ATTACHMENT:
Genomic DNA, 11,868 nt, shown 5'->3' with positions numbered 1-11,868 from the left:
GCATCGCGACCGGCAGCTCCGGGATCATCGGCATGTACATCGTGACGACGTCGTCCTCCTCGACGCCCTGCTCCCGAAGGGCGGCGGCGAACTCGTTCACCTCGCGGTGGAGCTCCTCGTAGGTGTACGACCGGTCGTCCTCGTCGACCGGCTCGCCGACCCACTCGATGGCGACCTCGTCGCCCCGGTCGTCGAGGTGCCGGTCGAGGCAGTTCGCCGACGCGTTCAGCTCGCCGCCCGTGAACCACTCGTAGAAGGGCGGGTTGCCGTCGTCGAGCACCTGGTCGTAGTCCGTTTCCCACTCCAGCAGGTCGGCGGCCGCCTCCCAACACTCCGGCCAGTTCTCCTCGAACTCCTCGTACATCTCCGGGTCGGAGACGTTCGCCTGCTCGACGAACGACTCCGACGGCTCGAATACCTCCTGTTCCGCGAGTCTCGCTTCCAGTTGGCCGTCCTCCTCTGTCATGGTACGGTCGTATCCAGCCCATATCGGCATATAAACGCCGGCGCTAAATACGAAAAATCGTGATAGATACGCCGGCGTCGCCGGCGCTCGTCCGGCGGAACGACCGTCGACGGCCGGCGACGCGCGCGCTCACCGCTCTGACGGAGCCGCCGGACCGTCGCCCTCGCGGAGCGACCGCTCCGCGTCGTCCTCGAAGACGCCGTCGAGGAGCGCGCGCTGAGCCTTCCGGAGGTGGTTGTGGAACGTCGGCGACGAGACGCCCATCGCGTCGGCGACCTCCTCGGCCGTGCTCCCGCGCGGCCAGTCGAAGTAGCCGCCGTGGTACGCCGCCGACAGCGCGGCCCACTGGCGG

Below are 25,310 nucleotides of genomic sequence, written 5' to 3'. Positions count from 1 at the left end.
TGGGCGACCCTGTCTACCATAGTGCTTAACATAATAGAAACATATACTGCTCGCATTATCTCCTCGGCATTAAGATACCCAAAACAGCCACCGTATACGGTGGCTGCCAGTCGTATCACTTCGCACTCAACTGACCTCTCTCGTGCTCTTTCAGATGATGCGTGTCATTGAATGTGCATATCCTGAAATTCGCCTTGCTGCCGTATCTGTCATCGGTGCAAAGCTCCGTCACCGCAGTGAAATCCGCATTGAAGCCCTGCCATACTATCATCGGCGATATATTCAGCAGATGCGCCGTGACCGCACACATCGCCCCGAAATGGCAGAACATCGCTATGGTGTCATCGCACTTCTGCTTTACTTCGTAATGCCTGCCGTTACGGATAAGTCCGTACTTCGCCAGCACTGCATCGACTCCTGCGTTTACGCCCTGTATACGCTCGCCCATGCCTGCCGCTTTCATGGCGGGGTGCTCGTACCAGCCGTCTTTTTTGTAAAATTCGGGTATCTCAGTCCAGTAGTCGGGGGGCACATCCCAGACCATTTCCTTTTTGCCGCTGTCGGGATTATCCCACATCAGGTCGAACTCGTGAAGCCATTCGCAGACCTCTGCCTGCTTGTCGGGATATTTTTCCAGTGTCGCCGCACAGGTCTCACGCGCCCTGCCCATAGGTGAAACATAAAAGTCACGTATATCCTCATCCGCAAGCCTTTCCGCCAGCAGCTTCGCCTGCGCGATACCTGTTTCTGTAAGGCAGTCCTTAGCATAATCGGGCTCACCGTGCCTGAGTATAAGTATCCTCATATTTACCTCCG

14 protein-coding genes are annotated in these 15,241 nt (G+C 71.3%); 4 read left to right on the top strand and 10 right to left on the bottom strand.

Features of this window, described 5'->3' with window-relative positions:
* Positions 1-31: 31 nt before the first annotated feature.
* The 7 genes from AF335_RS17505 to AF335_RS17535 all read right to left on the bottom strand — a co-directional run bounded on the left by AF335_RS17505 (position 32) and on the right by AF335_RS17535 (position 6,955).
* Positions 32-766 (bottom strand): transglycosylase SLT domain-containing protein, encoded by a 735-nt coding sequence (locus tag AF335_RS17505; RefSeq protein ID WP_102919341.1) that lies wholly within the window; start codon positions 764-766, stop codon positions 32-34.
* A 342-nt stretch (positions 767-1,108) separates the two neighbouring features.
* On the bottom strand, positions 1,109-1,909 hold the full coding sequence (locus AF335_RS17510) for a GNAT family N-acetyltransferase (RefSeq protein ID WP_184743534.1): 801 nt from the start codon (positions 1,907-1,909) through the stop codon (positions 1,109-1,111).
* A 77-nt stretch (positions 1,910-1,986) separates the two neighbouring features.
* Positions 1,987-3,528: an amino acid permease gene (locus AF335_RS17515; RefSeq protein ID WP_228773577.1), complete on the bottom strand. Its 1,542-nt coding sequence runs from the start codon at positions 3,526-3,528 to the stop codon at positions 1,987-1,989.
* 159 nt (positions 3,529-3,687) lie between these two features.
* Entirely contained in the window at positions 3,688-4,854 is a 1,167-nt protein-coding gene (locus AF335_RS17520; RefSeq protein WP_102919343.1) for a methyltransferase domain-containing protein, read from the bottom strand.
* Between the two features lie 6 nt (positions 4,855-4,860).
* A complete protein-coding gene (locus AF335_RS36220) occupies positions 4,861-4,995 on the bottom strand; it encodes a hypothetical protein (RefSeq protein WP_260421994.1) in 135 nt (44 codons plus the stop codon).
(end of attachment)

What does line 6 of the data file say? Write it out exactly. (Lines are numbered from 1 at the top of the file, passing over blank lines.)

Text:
Features of this window, described 5'->3' with window-relative positions: